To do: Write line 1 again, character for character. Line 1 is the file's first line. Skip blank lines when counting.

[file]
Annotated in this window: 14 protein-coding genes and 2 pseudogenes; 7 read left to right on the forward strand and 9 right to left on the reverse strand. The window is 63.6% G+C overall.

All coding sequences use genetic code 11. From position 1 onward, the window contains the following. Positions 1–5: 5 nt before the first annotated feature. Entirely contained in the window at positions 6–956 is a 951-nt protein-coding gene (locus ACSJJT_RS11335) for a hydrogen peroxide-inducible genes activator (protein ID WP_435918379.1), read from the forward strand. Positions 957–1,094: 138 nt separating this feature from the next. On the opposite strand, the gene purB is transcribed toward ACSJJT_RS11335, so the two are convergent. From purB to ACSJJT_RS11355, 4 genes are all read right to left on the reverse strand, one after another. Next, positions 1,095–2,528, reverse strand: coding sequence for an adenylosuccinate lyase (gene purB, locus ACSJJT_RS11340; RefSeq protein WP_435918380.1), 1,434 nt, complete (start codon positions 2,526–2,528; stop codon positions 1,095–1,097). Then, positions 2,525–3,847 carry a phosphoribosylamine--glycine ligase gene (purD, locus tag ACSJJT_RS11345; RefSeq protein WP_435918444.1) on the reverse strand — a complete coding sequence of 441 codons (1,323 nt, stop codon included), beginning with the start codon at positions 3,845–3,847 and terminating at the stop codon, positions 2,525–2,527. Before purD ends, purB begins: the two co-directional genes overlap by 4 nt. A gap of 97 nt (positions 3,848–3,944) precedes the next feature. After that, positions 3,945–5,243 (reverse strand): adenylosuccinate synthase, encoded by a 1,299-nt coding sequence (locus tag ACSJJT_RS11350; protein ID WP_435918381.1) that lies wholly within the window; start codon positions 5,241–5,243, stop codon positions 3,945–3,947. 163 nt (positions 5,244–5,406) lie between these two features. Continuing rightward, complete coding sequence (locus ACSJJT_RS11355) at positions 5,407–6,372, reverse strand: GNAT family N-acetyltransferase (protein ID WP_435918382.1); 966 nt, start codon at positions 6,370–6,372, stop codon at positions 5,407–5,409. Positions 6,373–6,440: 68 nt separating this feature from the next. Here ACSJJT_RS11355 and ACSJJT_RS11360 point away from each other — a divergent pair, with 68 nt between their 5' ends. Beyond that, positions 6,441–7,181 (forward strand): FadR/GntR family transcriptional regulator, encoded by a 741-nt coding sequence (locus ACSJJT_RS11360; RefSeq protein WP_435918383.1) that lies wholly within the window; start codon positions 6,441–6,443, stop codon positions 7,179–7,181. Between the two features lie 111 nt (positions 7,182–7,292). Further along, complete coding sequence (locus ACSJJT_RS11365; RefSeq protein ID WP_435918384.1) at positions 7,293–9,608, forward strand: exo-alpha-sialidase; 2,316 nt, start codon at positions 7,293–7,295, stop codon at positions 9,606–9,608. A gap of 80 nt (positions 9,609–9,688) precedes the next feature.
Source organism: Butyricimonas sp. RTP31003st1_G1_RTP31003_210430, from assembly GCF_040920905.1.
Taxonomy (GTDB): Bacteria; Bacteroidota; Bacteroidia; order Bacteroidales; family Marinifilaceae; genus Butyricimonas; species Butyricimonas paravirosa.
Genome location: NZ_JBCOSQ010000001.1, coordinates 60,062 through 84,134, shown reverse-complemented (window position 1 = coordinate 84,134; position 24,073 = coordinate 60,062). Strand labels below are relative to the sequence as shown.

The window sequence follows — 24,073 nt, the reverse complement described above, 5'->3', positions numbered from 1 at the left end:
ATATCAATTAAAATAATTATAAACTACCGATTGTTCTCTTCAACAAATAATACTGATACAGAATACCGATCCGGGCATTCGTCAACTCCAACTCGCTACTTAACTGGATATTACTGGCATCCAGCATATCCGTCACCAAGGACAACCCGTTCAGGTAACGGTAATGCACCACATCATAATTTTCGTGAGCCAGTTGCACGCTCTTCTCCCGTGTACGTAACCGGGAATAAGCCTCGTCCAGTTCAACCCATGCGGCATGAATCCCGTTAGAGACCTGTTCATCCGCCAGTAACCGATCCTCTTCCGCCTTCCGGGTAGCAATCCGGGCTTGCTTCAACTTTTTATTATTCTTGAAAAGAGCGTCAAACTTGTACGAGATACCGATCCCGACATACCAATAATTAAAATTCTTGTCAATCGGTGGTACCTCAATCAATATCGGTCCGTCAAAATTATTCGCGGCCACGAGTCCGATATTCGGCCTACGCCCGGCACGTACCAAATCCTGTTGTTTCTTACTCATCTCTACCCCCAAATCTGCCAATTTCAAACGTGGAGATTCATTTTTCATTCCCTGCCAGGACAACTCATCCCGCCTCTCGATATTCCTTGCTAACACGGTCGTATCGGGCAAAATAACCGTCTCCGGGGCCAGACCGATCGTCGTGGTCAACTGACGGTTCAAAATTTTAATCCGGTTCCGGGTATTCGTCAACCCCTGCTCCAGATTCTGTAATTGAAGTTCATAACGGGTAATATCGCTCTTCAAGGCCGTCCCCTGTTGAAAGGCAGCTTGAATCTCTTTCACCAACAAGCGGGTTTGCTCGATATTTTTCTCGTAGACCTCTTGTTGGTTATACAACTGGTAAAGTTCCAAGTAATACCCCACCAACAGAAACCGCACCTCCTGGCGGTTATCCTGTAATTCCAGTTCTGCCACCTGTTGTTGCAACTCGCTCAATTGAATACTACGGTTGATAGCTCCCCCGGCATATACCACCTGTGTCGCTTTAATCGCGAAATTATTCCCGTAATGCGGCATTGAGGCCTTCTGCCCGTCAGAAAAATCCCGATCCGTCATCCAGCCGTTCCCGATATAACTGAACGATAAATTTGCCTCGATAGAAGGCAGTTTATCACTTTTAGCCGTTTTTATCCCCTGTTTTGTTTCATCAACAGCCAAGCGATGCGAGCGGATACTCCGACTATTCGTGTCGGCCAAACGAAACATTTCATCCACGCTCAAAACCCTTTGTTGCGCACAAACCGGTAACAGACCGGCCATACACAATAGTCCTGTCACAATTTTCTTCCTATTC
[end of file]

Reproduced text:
Annotated in this window: 14 protein-coding genes and 2 pseudogenes; 7 read left to right on the forward strand and 9 right to left on the reverse strand. The window is 63.6% G+C overall.